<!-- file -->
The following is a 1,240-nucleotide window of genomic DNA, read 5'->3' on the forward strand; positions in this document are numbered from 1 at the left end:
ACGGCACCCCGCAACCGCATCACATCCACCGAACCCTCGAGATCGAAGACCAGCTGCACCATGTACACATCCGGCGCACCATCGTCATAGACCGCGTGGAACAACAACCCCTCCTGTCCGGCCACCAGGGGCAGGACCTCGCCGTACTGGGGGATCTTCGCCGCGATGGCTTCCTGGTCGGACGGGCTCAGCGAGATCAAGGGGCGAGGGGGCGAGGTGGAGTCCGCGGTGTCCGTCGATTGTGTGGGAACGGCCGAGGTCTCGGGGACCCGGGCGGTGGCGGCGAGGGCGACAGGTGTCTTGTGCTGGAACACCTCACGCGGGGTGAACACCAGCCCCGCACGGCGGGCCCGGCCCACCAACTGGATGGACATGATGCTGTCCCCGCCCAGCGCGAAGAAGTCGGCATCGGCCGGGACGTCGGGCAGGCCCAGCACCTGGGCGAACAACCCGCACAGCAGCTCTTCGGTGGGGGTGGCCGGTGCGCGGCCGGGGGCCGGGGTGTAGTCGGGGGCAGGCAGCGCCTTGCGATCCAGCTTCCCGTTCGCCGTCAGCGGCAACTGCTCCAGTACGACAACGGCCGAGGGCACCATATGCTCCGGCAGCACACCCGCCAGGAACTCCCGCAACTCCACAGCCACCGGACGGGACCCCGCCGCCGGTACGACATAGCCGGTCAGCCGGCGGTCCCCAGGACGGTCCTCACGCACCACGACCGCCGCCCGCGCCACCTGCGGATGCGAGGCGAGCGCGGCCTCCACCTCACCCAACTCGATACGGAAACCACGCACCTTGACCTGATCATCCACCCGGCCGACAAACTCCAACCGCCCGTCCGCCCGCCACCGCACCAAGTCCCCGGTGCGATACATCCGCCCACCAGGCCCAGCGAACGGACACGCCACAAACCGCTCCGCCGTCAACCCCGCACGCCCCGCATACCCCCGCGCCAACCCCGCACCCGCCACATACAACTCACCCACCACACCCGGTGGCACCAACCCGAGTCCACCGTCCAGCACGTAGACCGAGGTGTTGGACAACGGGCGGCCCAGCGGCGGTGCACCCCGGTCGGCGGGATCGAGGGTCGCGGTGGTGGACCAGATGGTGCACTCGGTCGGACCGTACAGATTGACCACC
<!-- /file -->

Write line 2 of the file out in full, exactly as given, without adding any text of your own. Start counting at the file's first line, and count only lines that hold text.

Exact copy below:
ACGGCACCCCGCAACCGCATCACATCCACCGAACCCTCGAGATCGAAGACCAGCTGCACCATGTACACATCCGGCGCACCATCGTCATAGACCGCGTGGAACAACAACCCCTCCTGTCCGGCCACCAGGGGCAGGACCTCGCCGTACTGGGGGATCTTCGCCGCGATGGCTTCCTGGTCGGACGGGCTCAGCGAGATCAAGGGGCGAGGGGGCGAGGTGGAGTCCGCGGTGTCCGTCGATTGTGTGGGAACGGCCGAGGTCTCGGGGACCCGGGCGGTGGCGGCGAGGGCGACAGGTGTCTTGTGCTGGAACACCTCACGCGGGGTGAACACCAGCCCCGCACGGCGGGCCCGGCCCACCAACTGGATGGACATGATGCTGTCCCCGCCCAGCGCGAAGAAGTCGGCATCGGCCGGGACGTCGGGCAGGCCCAGCACCTGGGCGAACAACCCGCACAGCAGCTCTTCGGTGGGGGTGGCCGGTGCGCGGCCGGGGGCCGGGGTGTAGTCGGGGGCAGGCAGCGCCTTGCGATCCAGCTTCCCGTTCGCCGTCAGCGGCAACTGCTCCAGTACGACAACGGCCGAGGGCACCATATGCTCCGGCAGCACACCCGCCAGGAACTCCCGCAACTCCACAGCCACCGGACGGGACCCCGCCGCCGGTACGACATAGCCGGTCAGCCGGCGGTCCCCAGGACGGTCCTCACGCACCACGACCGCCGCCCGCGCCACCTGCGGATGCGAGGCGAGCGCGGCCTCCACCTCACCCAACTCGATACGGAAACCACGCACCTTGACCTGATCATCCACCCGGCCGACAAACTCCAACCGCCCGTCCGCCCGCCACCGCACCAAGTCCCCGGTGCGATACATCCGCCCACCAGGCCCAGCGAACGGACACGCCACAAACCGCTCCGCCGTCAACCCCGCACGCCCCGCATACCCCCGCGCCAACCCCGCACCCGCCACATACAACTCACCCACCACACCCGGTGGCACCAACCCGAGTCCACCGTCCAGCACGTAGACCGAGGTGTTGGACAACGGGCGGCCCAGCGGCGGTGCACCCCGGTCGGCGGGATCGAGGGTCGCGGTGGTGGACCAGATGGTGCACTCGGTCGGACCGTACAGATTGACCACC